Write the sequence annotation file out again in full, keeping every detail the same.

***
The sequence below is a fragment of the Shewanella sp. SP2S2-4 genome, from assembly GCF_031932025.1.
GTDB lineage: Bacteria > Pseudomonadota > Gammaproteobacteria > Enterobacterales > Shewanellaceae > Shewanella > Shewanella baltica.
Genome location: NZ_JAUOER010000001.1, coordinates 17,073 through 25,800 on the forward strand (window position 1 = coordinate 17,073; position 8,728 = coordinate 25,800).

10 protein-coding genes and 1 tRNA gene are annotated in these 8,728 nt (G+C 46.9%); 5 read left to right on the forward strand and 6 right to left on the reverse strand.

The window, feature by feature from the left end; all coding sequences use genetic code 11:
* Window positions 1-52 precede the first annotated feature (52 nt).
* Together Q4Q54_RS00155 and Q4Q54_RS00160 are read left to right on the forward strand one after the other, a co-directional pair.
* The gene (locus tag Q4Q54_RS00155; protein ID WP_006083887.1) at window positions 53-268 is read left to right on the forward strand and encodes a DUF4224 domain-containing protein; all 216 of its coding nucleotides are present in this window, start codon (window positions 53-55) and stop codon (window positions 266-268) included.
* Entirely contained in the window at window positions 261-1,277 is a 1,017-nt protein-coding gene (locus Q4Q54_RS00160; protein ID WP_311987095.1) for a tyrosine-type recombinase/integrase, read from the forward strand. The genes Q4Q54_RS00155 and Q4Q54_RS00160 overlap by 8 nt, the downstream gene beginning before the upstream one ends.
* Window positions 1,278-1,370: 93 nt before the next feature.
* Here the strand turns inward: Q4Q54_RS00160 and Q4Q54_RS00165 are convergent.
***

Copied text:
The sequence below is a fragment of the Shewanella sp. SP2S2-4 genome, from assembly GCF_031932025.1.
GTDB lineage: Bacteria > Pseudomonadota > Gammaproteobacteria > Enterobacterales > Shewanellaceae > Shewanella > Shewanella baltica.
Genome location: NZ_JAUOER010000001.1, coordinates 17,073 through 25,800 on the forward strand (window position 1 = coordinate 17,073; position 8,728 = coordinate 25,800).

10 protein-coding genes and 1 tRNA gene are annotated in these 8,728 nt (G+C 46.9%); 5 read left to right on the forward strand and 6 right to left on the reverse strand.

The window, feature by feature from the left end; all coding sequences use genetic code 11:
* Window positions 1-52 precede the first annotated feature (52 nt).
* Together Q4Q54_RS00155 and Q4Q54_RS00160 are read left to right on the forward strand one after the other, a co-directional pair.
* The gene (locus tag Q4Q54_RS00155; protein ID WP_006083887.1) at window positions 53-268 is read left to right on the forward strand and encodes a DUF4224 domain-containing protein; all 216 of its coding nucleotides are present in this window, start codon (window positions 53-55) and stop codon (window positions 266-268) included.
* Entirely contained in the window at window positions 261-1,277 is a 1,017-nt protein-coding gene (locus Q4Q54_RS00160; protein ID WP_311987095.1) for a tyrosine-type recombinase/integrase, read from the forward strand. The genes Q4Q54_RS00155 and Q4Q54_RS00160 overlap by 8 nt, the downstream gene beginning before the upstream one ends.
* Window positions 1,278-1,370: 93 nt before the next feature.
* Here the strand turns inward: Q4Q54_RS00160 and Q4Q54_RS00165 are convergent.